Case Law/Accuracy Counts

Be ware of inaccurate information. For example, a search on the web for “Texas “lien theory” state” will provide several results and the first result on the list was this “map”  that has been copied and pasted all over the internet, but the map and all of the blog posts referencing this map are at large (to be gentle) inaccurate because this map shows Texas as a “Title Theory” state when in fact Texas follows a “Lien Theory” of mortgages. Therefore, the information on the map depicting Texas as a “Title Theory” state, prepared and presented to the public as accurate, is in fact (not being so gentle) an inaccurate, incorrect, misrepresentation of a facts established in law and exhibits a complete lack of due diligence or gross misinterpretation of those established facts on part of whom ever first compiled the data and published this map and such an error casts a shadow of serious doubt over any other information offered in the map and also establishing a necessity for closer scrutiny of any subsequent off site republication(s) reliably sourcing its information from this map.

How can I make such a sharp affirmative statement like that and not fear retribution? I fear no retribution because those words are not entirely my own. If this were a motion or pleading that I was drafting the only thing I would lack to support my claim or argument is case law. Though I mixed quote and paraphrase and embellished heavily, those were the words of judges in 23 Court rulings from the Texas Supreme Court, and Texas Appellate Courts. It took me less than one minutes to go to Google Scholar and typed in, “Texas “lien theory” state”; click case law; clicked Texas; click enter, and in an instant I had 23 state cases that state some variation of, “Texas follows the lien theory of mortgages”.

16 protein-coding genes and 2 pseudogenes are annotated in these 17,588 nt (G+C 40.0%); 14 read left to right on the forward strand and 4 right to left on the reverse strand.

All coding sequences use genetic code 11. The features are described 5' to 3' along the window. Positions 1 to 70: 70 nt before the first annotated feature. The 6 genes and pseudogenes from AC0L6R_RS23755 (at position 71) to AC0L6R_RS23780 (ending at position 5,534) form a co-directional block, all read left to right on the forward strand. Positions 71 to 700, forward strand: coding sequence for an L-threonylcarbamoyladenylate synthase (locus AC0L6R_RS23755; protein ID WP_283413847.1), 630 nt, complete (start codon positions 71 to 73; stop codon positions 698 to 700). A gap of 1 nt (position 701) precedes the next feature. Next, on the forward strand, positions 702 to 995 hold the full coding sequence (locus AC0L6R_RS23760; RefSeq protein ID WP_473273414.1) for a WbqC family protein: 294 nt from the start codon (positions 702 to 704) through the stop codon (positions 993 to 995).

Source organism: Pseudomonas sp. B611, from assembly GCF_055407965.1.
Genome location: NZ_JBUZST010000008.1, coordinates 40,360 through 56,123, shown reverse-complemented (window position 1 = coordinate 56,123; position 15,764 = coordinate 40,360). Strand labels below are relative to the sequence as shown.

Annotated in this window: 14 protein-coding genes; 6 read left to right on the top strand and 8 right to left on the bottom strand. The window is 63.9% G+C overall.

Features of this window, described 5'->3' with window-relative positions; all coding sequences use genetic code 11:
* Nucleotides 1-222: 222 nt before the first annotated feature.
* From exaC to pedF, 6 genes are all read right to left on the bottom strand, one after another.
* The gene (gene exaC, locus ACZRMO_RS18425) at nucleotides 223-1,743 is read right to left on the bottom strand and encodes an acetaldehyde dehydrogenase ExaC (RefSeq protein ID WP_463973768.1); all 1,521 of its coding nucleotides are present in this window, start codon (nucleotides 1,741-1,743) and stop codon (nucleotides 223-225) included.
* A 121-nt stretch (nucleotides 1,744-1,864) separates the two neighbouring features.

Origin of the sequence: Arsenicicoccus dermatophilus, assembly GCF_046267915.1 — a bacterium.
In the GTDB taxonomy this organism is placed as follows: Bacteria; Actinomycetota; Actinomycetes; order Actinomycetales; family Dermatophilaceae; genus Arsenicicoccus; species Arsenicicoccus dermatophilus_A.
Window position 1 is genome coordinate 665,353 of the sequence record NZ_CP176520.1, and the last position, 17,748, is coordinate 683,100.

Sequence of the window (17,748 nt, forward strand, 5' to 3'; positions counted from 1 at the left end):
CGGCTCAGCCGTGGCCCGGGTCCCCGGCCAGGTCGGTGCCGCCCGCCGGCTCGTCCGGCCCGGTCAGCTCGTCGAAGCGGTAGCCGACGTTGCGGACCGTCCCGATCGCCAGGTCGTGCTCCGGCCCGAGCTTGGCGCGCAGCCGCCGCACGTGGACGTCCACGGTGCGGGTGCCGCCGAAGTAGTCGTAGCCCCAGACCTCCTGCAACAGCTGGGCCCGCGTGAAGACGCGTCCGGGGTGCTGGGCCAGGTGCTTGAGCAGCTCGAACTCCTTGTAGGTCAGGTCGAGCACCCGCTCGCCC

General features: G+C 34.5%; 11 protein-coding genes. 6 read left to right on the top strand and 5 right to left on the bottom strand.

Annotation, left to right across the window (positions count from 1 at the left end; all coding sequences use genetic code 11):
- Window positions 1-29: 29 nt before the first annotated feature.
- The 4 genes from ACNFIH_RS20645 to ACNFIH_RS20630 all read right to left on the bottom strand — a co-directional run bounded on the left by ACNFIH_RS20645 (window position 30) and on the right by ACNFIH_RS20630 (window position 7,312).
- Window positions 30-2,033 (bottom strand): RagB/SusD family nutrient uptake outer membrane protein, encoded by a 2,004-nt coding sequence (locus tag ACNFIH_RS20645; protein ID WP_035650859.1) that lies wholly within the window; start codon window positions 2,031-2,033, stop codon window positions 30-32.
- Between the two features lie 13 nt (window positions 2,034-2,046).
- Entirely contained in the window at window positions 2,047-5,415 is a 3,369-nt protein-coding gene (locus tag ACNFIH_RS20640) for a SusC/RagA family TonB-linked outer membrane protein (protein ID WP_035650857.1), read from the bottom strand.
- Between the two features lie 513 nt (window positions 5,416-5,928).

When checking the case law that attorneys use in their motions and pleadings we sometimes find that attorneys will often misquote, misinterpret or sometimes just make up quote or a case. Google Scholar is an excellent tool for the pro se, not only for finding his own case law, but also to see for himself if the cases his opponent cites are on point, interpreted correctly to the subject matter, and to see if the case actually even exists. If not, you can counter his argument on those grounds and have it stricken. I cannot stress how helpful this poor-man’s Lexus Nexus has been when it comes time to draft my motions and pleadings.

http://scholar.google

Advertisements

One Response to Case Law/Accuracy Counts

  1. kevin rady says:

    Texas is a lien theory state. Therefore the statement “Borrower irrevocably grants and conveys to Trustee, in trust, with the power of sale, the following described property located in the following described property” is a violation of the Borrower’s property rights and is thereby nullified.

    See:
    Vernon’s TEXAS CODES ANNOTATED
    Volume 1 PROPERTY CODE Sections 1.001 to 21.040 2011
    Cumulative Annual Pocket Part Replacing 2010 pocket part supplementing 2004 main volume
    For Use In 2011–2012
    Includes Laws through the 2011 First Called Session of the 82nd Legislature

    Page 137

    Lien Theory: Texas follows the ‘‘lien theory’’ of mortgages and deeds of trust, under which
    the creditor or the trustee, despite granting language in the instrument, is not regarded as the owner of the property securing the debt. Taylor v. Brennan, 621 S.W.2d 592, 593 (Tex.1981); NCNB Tex. Nat’l Bank v. Sterling Projects, Inc., 789 S.W.2d 358, 359 (Tex. App.– Dallas 1990, writ dism’d w.o.j.). Legal title does not pass from the mortgagor, and the mortgagee receives only a lien or equitable title. Flag–Redfern Oil Co. v. Humble Exploration Co., 744 S.W.2d 6, 8 (Tex. 1987); First Baptist Church v. Baptist Bible Seminary, 347 S.W.2d 587, 590–591 (Tex. 1961). A mortgagee ordinarily has no right of possession. The mortgagor remains entitled to possession of the land and is entitled to use the land without being accountable to the mortgagee, except for waste. State v. First Interstate Bank, 880 S.W.2d 427, 429–430 (Tex. App.–Austin 1994, writ denied); NCNB Tex. Nat’l Bank v. Sterling Projects, Inc., 789 S.W.2d 358, 359 (Tex. App.–Dallas 1990, writ dism’d w.o.j.).

Leave a Reply

Fill in your details below or click an icon to log in:

WordPress.com Logo

You are commenting using your WordPress.com account. Log Out / Change )

Twitter picture

You are commenting using your Twitter account. Log Out / Change )

Facebook photo

You are commenting using your Facebook account. Log Out / Change )

Google+ photo

You are commenting using your Google+ account. Log Out / Change )

Connecting to %s